Coin Puzzles  


Touching Coins|Touching II
Four Cross Coins

The Bottle & the Coin
Switch Gold & Copper II

Switch Gold, Silver & Copper
10 Coins in 3 Cups

Coin Change
Rolling coins

Equal Heads or Tails

To Puzzle Index

Move the Coins
Switch Gold & Copper I

The 21 Jewel Chests
1000 Coins|100 Coins

Jumping Coins
Reverse 5 Coins

Penny or Quarter
Four Pair Sorting

Coin weighing 9|12 |13|50|
Fifty cents without cents














A wealthy king divided his riches between his three sons. He said, "I have 21 identical, equally large chests - seven of them are completely filled with gold coins, seven are half-filled with gold coins, and seven are empty. Can you divide these 21 chests among yourselves without taking the gold coins out of them, so that you all have the same number of gold coins and the same number of chests?"
There are two possible solutions. What are they?

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1. What is the largest amount of money you can have in $1, $2, $5, $10, $50 bills and still not be able to make exact change for a $100 bill?

Solution


2. How much money (the most) can you have in pennies, dimes, nickels, and quarters and still not be able to make exact change for one dollar?

Solution


3. How many possible ways are there to make $1.00 out of coins (including the dollar piece and .50 cent pieces)? Assume that "3 x 25c plus 25 x 1c" only counts as one solution, no matter what order the coins come in.

Solution


4. How much money can you have if you had coins of 1, 2, 5, 10, 25, and 50 cents and still not be able to make exact change for one dollar?

Solution


5. British coins under 1 are 50p, 20p, 10p, 5p, 2p and 1p. Applying the same puzzle to Britain, what is largest amount of money that will not make change for a pound?

Solution


6. One day, John Flynn was walking down the street and a man walked up to him. The man asked, "Do you have change for a dollar?". John reached into his pocket and took out his change purse, where he kept all of his coins. Inside of the change purse he had an even number of coins totalling $7.50, and all of them U.S. issue. John told the man truthfully, "I'm sorry, but I don't have change for a dollar.". What were the coins in John's change purse?

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A dealer has 1000 coins and only 10 money bags. He has to divide the coins over the ten bags so that he can make any number of coins simply by handing over a few bags. How must he divide the money over the ten money bags?

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Ten coins, numbered 1 to 10, lie in a straight line on the table.

O O O O O O O O O
1 2 3 4 5 6 7 8 9 10


The aim is to make five piles of two coins in five moves. But each coin may jump over two coins only and then land on the third. The coins may jump in both directions. Do you know how?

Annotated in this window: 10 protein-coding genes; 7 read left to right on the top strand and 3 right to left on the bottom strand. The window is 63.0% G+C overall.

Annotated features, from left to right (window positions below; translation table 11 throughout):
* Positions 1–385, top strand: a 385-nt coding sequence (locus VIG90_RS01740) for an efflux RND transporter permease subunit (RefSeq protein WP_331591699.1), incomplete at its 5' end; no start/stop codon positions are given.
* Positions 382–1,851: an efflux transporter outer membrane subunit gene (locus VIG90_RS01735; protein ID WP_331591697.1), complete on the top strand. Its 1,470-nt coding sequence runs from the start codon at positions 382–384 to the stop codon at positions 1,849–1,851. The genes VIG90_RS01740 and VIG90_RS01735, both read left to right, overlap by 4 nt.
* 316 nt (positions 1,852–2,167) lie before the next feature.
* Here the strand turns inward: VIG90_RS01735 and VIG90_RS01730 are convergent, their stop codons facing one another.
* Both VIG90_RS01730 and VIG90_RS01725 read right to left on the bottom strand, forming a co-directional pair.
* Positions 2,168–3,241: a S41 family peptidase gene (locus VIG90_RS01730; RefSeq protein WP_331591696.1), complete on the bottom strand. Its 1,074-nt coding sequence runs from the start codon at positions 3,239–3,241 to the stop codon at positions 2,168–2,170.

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You have three cups and eleven coins. Try to divide the coins over the three cups so that there is an odd number of coins in each cup. That was easy. Now you only have 10 coins. Can you still do it? It is possible - there are 15 different solutions to this puzzle. Can you find all 15?

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1. Draw ten circles and start with the coins cycling quarter, dime, nickel, penny as follows: (q)(d)(n)(p)(q)(d)(n)(p)( )( ) and finish with the coins sorted by pairs as follows: (q)(q)(d)(d)(n)(n)(p)(p)( )( ). You are allowed seven moves, moving an adjacent pair of coins to the empty circles on each move. Note: The pair of coins moved may be the same type, or different types.

2. Same as the above puzzle, except add a third empty circle on the right side
(q)(d)(n)(p)(q)(d)(n)(p)( )( )( ) and move three adjacent coins at a time (i.e. triplets, instead of pairs). The coins being moved must retain their left to right order. You are allowed eight moves.

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Your goal is to make exactly five dollars ($5.00) using exactly 100 coins. Each coin must be either a dollar ($1.00), half dollar ($0.50), quarter ($0.25), dime ($0.10), or cent ($0.01).
How many _different_ piles of coins can be made to fit these criteria?

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Suppose I place a penny and a quarter on the table, and make you the following offer:
If you make a true statement, I will give you one of the coins.
If you make a false statement, I will give you neither coin.
What statement can you make that will force me to give you the quarter? Explain your answer.

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You are blindfolded and in front of you is a pile of 12 coins. You are allowed to touch the coins, but can't tell which way up they are by feel. You are told that there are 6 coins head up, and 6 coins tails up but not which ones are which. How do you make two piles of coins each with the same number of heads up?

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You have fifty coins, one of which is heavier or lighter than the others. You have a balance that doesn't tell you how heavy each coin is. You can only use the balance three times. How can you identify the odd coin?

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How many ways can you make (US) 50 cents without cents?

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